Year 3

Dormant cancer stem cells (CSC) evade therapies that target dividing cells and promote drug-resistance, relapse, and metastasis. Despite advances in molecularly targeted therapy, therapeutic resistance and relapse, driven by self-renewing CSC, remain major therapeutic challenges in common hematologic malignancies like chronic lymphocytic leukemia (CLL). As a result of a CIRM HALT leukemia disease team grant, we developed a monoclonal antibody, cirmtuzumab (UC-961), which targets the Wnt5A receptor, ROR1. Cirmtuzumab is a humanized monoclonal antibody (mAb) that binds with high-affinity to a proprietary, extracellular epitope of ROR1, which we defined as an onco-embryonic antigen. While ROR1 is not expressed on adult hematopoietic stem cells or other normal post-partum tissues, it is highly expressed on the cell-surface of CLL cells and CSC of a broad array of solid tumors. Cirmtuzumab does not bind to normal adult tissues, but has unique functional activity against leukemia cells and CSC by targeting ROR1. Cirmtuzumab inhibits the capacity of CSC to propagate CLL in immune-deficient mice. Finally, cirmtuzumab induced rapid internalization of ROR1, thereby inhibiting CSC survival. Based on these unique features, we proceeded with the cirmtuzumab clinical development plan under the auspices of the CIRM disease team 3 grant.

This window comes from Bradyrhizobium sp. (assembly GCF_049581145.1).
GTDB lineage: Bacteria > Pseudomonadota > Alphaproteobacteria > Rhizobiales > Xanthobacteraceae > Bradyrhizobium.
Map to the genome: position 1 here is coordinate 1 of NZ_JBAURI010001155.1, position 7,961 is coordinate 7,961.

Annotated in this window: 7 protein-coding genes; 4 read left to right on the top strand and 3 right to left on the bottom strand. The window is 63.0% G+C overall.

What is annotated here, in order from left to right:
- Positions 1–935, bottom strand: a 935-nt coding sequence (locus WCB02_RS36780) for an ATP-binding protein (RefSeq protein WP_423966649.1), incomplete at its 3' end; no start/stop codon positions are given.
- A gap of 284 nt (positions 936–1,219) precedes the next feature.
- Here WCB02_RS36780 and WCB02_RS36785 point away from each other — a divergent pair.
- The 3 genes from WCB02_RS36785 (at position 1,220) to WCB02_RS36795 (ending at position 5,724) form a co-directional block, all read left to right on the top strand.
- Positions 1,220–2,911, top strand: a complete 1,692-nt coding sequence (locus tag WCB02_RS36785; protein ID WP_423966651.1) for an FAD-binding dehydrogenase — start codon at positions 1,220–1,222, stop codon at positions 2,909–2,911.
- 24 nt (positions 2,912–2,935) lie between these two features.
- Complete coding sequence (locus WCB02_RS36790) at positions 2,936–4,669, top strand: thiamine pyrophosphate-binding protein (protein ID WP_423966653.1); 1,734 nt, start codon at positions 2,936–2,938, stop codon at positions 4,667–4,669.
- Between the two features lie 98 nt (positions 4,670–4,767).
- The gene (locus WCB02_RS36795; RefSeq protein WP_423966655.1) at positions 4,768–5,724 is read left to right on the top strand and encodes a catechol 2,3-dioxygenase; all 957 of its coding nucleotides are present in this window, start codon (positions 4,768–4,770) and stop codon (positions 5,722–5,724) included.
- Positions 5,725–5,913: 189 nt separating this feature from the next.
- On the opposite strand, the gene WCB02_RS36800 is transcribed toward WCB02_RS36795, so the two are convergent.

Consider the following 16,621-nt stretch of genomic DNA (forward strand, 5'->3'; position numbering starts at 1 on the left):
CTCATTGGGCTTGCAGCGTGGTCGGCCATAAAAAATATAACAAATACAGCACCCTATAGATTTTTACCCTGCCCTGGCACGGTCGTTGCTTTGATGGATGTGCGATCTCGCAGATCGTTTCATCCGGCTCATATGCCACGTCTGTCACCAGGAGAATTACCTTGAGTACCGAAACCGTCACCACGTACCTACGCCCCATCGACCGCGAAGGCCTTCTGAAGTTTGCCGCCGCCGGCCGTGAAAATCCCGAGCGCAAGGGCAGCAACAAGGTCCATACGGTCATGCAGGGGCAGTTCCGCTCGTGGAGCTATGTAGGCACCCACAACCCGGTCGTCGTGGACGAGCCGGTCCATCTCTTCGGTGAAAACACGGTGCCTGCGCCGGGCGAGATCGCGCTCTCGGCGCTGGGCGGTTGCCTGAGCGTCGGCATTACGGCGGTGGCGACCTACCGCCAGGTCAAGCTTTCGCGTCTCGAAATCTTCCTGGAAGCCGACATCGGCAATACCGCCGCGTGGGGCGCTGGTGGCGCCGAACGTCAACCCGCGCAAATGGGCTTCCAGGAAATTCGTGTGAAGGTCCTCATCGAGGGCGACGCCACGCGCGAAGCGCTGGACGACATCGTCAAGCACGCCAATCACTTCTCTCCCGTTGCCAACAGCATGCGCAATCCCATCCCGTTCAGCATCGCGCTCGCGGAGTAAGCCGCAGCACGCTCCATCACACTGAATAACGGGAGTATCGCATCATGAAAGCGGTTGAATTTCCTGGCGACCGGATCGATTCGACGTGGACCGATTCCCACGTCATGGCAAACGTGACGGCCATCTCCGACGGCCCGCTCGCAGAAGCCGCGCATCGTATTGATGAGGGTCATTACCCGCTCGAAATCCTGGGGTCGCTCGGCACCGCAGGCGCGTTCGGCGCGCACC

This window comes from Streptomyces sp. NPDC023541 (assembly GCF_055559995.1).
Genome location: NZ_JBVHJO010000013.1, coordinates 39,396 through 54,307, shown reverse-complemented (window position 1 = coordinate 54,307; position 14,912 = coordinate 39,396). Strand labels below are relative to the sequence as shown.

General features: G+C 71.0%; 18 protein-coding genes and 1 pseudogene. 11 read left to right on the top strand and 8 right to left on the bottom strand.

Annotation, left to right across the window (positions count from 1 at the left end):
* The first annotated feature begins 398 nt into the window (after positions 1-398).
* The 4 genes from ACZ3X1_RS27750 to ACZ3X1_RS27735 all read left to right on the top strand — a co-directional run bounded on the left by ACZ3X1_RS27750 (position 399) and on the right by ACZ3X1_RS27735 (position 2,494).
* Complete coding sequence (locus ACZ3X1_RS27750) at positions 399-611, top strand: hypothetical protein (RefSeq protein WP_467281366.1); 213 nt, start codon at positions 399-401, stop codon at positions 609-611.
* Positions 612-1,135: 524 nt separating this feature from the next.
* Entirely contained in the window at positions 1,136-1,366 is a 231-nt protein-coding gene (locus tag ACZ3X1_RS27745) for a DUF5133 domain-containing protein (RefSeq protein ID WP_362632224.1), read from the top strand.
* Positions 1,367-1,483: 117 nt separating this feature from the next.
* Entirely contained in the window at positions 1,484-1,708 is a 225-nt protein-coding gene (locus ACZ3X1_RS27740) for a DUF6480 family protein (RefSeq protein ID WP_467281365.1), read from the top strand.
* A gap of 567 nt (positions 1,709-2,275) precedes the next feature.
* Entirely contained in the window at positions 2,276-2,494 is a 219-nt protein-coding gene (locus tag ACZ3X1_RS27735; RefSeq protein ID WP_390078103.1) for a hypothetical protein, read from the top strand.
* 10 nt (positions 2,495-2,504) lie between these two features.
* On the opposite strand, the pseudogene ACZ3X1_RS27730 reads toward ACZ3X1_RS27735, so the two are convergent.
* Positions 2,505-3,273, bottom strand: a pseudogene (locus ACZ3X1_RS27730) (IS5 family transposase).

Our CIRM Disease team grant has enabled filing and FDA approval of an investigational new drug application (IND) for cirmtuzumab as well as the implementation and administration of an ongoing first-in-human Phase 1A clinical trial to assess safety and tolerability in patients with CLL who are not amenable to standard therapy. In keeping with the FDA IND-approved intra-patient dose escalation schema and related cirmtuzumab administration timeline, our team has enrolled 25 patients to the Phase lA clinical trial at UC San Diego for patients with relapsed or refractory CLL since 8/29/15. There have been no observed dose limiting toxicities attributed to cirmtuzumab. While complete responses have not been observed, we have observed biological activity and clinical benefit with stabilization of disease in some patients. Oncternal Therapeutics, Inc., a new oncology-focused biotechnology company, has licensed the rights to develop and commercialize antibodies and antibody-related binding agents recognizing ROR1 from University of California San Diego.